Jena Malone in Pride & Prejudice
Of all the multinominated films vying for Academy Awards this Sunday, Pride & Prejudice
may be the most overlooked. The latest adaptation of Jane Austen
's ageless tale picked up four nominations — including a best-actress nod for Keira Knightley
— but its buzz is nowhere near that of higher-profile contenders such as Walk the Line
and Brokeback Mountain
. Jena Malone
, who plays Knightley's on-screen sister Lydia is a bit skeptical of putting too much stock in awards, but she hopes the extra attention will bring new audiences to the film. TVGuide.com found this out when we spoke with Malone about the classic romance's arrival this week on DVD.
TVGuide.com: Before landing the role of Lydia, were you a fan of Jane Austen's novels?
Jena Malone: Well, the only real exposure I had to them was through standardized education, which debilitates the greatness of any novel. When I was actually able to seek them out myself, I found much more in them. I became a much greater fan by working and living that life while filming.
TVGuide.com: What is it about Pride & Prejudice that makes it such an enduring story?
Malone: I think we are all separated from each other by social classes and expectations. Even today, it's still very hard to meet the right someone for you. Where do people go to meet? What are the rules and regulations for courting? It's something that fascinates us still, so it's interesting to go back in history to learn how those practices are similar to what we experience today.
TVGuide.com: What was it like being the only American amongst a mostly British cast?
Malone: Coming into it, I was a little scared. I thought there might be cliques to a certain degree, because they had worked in England and worked together before. But they were nothing but wonderful. It was awesome. It was really nice to be accepted as this strange American who has a British woman living in her mouth.
TVGuide.com: It seems as though giggling is Lydia's primary form of communication in many scenes. How were you able to bring the character some depth?
Malone: You have to trust the director [in this case, Joe Wright] you are working with. You have to give a lot of different types of things and he's going to tell you what's working. Particularly, when they get in the editing room, you see what works and what doesn't. Apparently, my giggling worked.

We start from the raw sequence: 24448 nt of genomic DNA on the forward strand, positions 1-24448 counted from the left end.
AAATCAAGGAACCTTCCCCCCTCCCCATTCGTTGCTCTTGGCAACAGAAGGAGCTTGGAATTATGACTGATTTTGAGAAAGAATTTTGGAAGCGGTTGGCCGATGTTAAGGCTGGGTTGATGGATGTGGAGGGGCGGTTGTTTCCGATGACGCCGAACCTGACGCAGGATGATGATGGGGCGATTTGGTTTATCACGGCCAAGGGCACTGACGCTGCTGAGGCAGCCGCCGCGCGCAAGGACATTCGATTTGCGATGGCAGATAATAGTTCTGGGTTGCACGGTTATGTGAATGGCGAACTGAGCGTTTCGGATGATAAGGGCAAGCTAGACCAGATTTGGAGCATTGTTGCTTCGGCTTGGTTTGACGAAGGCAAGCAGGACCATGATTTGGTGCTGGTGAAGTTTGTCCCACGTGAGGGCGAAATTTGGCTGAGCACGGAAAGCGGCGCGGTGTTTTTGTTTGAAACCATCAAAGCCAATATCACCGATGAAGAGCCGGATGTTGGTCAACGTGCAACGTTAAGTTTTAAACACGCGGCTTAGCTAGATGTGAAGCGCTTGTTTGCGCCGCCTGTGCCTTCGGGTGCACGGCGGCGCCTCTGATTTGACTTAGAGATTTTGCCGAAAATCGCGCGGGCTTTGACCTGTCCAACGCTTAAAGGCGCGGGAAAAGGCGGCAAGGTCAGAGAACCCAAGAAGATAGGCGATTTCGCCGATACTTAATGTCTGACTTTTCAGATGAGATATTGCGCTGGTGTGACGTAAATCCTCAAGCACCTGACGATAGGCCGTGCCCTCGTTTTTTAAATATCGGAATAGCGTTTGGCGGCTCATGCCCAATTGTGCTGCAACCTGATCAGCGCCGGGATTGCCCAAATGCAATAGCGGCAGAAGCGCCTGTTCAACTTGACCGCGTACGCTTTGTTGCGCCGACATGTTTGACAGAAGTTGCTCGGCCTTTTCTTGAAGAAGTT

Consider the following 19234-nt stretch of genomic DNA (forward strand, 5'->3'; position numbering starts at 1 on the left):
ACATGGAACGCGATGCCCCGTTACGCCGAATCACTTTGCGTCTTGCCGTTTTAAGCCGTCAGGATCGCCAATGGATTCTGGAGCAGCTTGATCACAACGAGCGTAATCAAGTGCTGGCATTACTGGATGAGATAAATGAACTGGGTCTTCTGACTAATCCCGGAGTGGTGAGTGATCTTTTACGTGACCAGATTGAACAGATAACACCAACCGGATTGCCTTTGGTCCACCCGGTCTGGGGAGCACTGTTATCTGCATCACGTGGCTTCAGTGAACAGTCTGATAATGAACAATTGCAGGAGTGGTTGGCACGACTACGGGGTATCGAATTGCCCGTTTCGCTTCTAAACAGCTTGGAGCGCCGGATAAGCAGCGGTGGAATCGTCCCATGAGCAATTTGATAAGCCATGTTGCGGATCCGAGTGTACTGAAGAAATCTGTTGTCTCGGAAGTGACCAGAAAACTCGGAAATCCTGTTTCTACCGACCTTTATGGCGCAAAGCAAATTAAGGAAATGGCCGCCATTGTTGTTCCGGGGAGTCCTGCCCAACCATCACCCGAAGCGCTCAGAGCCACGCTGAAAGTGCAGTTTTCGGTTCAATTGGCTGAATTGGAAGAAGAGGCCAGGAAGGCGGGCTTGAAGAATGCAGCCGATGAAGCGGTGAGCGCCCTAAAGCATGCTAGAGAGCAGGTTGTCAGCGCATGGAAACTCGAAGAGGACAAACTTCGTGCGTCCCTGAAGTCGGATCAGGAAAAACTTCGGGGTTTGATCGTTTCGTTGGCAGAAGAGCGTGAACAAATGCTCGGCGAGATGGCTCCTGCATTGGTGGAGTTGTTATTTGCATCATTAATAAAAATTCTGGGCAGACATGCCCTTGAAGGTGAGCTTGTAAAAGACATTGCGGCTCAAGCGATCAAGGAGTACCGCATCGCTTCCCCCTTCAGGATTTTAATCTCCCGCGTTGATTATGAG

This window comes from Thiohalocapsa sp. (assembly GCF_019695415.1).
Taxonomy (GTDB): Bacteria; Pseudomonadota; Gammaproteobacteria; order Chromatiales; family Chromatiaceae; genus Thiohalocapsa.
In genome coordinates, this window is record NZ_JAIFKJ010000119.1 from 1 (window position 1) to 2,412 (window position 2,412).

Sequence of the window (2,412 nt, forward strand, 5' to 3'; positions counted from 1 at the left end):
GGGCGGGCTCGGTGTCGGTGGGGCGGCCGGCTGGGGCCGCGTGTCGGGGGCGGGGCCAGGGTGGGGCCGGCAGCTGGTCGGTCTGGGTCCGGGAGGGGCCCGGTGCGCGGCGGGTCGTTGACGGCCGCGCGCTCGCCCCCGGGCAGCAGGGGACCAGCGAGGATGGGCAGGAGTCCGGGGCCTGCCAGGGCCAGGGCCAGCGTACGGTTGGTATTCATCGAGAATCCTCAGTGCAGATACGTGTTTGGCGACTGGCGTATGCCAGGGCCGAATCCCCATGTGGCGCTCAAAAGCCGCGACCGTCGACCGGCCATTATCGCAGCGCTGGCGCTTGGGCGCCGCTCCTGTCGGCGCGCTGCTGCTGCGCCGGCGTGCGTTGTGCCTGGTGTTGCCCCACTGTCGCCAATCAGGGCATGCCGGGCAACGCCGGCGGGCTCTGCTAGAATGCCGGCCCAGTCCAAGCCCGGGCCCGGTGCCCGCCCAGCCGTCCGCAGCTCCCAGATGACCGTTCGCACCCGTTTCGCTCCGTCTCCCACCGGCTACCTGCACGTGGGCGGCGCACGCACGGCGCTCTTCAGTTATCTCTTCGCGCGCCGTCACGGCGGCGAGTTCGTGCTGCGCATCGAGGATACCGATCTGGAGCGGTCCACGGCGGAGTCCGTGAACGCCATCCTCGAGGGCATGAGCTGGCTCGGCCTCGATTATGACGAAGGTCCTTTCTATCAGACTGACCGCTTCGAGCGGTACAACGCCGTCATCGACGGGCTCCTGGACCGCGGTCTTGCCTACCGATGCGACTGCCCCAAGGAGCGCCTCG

TVGuide.com: Were you at all surprised when you heard that Keira had been nominated for a best-actress Oscar? [Knightley had been largely shut out of other awards-season nods.]
Malone: Yes. I mean I was excited for her, because I know all the hard work she put in and I thought she did a wonderful job. But I was also sort of surprised. A surprise like this is a glorious thing, though. I don't really understand a lot of the Academy's choices on things, but this made me think maybe I should start thinking about them differently.
TVGuide.com: You voiced a character in the American version of Howl's Moving Castle, which is up for best animated feature. What was that experience like?
Malone: It was really strange. I wrote the director [Hayao Miyazaki] at the beginning of 2005, just saying that I respected his work and if there was ever an opportunity to work on any of his movies in the future, to please let me know. Three months later, I got a call saying there was a part available. So I went down to audition, put myself on tape, and I was on a trip to Disneyland with my family when I found out that I got it. The next day, I went to the Disney studios to record it.
TVGuide.com: So you became a fan of Miyazaki's work through his previous film, Spirited Away?
Malone: Yes. These beautifully strange images and glorious childhood worlds he creates are so full of absurdity, hard truths and bizarre creatures. He's a really interesting filmmaker.
TVGuide.com: For such a young actress, you have been in numerous acclaimed indies — from Donnie Darko to Cold Mountain to The Ballad of Jack and Rose. What attracts you to unconventional Hollywood material?
Malone: I have no idea... maybe a strange upbringing? There's something about these stories that speaks to something deep inside me. I just want to be a part of them and help tell them.
Who else is in the running for an Oscar? And who are the favorites to win? Click here for TVGuide.com's comprehensive Academy Awards coverage.